Stockholm wastewater

Posted on March, 01 2012

Closing wastewater loops solves multiple problem

Closing wastewater loops solves multiple problems

When a waste product can be transformed into useful resources, it is possible to solve many environmental problems at once. Multiple reductions in ecological footprints are also achieved. In Stockholm, transforming sewage into biogas and organic rest products is aimed at preventing or solving several major environmental problems: climate emissions, air pollution, landfill, food security, etc. Multiple benefits make wastewater treatment more economically sustainable, and so more transferable to poorer countries.

Sto was awarded the title National Earth Hour Capital in Earth Hour City Challenge 2014

Keywords: wastewater, water treatment, biogas, anaerobic digestion, nutrient recycling, sludge

Stockholm’s water treatment strategy is aimed at turning waste products into useful resources: sewage produces biogas, fertilizer, and even heat. The primary technique is the multiple generation of energy (for heat, electricity, cooking gas, vehicle fuel) through anaerobic digestion of biological wastes. When implemented fully, this could solve an associated range of environmental problems, thereby reducing ecological footprints – and increasing the economic sustainability of water treatment (see also Singapore).
  • Reduction of greenhouse gas emissions: biogas partly replaces other fuels (particularly fossil fuels) in sewage plant operation, vehicle operation, the heating sector, electricity production, and even fertilizer production. Biogas itself produces no net CO2 emissions.
  • Reduction of energy demand: the sewage plants become net-energy producers by producing and using biogas. Part of this is realised by reduced energy use (estimated at 5 GWh/year), but also via increased gas production from organic material.
  • Water/sewage treatment: this is a key urban function that a large proportion of the world’s cities cannot afford. But it becomes more economically and environmentally feasible when water/sewage treatment's resources are utilised (e.g. biogas-energy, sludge-organic products).
  • Reduction of air pollution: Lower emissions of particulates, nitrogen oxides, and other carcinogenic substances when biogas replaces the use of fossil fuels.
  • Transition to renewable energy sources: biogas is a renewable energy source.
  • Recycling of nutrients: Phosphorus, a crucial and non-renewable input for all agriculture, can be recovered at high percentages along with nitrogen. Sweden has a national goal for at least 60% of phosphorus in wastewater to be recovered for agriculture (see also Hyderabad).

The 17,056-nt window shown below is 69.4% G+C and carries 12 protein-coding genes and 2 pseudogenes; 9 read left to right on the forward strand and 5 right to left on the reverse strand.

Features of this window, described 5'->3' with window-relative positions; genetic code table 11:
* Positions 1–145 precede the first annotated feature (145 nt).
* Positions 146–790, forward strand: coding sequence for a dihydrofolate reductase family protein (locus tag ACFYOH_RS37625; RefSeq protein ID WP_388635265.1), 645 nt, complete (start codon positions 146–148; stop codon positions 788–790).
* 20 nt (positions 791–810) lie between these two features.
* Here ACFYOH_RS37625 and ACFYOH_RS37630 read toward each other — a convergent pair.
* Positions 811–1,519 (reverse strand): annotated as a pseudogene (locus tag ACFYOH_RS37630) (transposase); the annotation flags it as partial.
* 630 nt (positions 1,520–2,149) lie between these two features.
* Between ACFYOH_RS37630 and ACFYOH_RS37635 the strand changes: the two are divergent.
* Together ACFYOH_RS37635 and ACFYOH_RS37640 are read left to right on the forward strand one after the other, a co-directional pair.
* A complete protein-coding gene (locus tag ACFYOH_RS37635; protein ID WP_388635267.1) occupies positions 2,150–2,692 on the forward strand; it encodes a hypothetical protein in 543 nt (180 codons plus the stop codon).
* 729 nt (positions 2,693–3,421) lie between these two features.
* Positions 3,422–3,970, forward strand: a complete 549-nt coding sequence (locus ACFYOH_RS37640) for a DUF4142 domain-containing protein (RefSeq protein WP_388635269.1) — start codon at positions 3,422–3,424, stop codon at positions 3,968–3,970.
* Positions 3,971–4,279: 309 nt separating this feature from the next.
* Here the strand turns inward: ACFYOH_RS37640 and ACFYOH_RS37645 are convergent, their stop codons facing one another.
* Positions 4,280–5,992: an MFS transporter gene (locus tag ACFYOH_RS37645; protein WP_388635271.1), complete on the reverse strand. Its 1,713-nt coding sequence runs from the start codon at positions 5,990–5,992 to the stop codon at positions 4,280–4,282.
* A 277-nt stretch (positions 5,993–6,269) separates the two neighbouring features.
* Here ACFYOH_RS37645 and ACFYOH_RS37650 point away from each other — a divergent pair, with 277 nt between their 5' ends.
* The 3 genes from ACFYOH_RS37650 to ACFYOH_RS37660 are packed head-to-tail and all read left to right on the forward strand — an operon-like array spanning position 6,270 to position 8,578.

• Food security: Stockholm’s approach boosts food security in multiple ways. Along with the recycling of non-renewable phosphorus, a necessary input for all plant-growth, the approach produces large amounts of plant fertiliser. Also, it provides a more sustainable energy source than biofuels, whose crop requirements compete with food for agricultural land. Biogas from sewage does not require additional agricultural land.
  • Reduction of landfill flows: by finding useful end products for sewage sludge, it is possible to reduce the flow to landfills and their potential pollution of air, water, etc.
  • District heating: The temperature of the treated water averages 7-20 C, enabling the recycling of heat into district heating for the city. District heating has been one of the most important ways that Sweden has reduced its climate emissions in the recent two decades (see also Danish towns).
  • Ecological restoration: Sludge from the water treatment is also used for the restoration of land around mining sites.

Additional economic benefits are the low operating costs of the technology, and the boost given to the development of new technologies (e.g. based on biogas). These add to making the wastewater treatment approach economically sustainable, and therefore more transferable to even poorer countries.

Pekka Lahti, Enrique Calderón, Phillip Jones, Michiel Rijsberman, Jan Stuip (editors), 2006, Toward Sustainable Urban Infrastructure: Assessment, Tools and Good Practice – Results of COST Action 8 “Best Practice in Sustainable Urban Infrastructure”, European Commission programme for Research and Innovation COST programme and the European Science Foundation

Swedish Environmental Protection Agency, 2009, “Better air quality in Stockholm thanks to sewage sludge”,

Stockholm Vatten, ”Restprodukter”, ”Biogas”, “Fordonsbränsle”, ”Slam” (2009-10),

Key data are retrieved from the UN World Urbanization Prospects: The 2011 Revision,

Text by: Aaron Thomas

© Flickr / J-O Eriksson
Map Stockholm wastewater
Henriksdal water treatment plant
© Micke Sandström / Stockholm Vatten
EHCC awarded 2014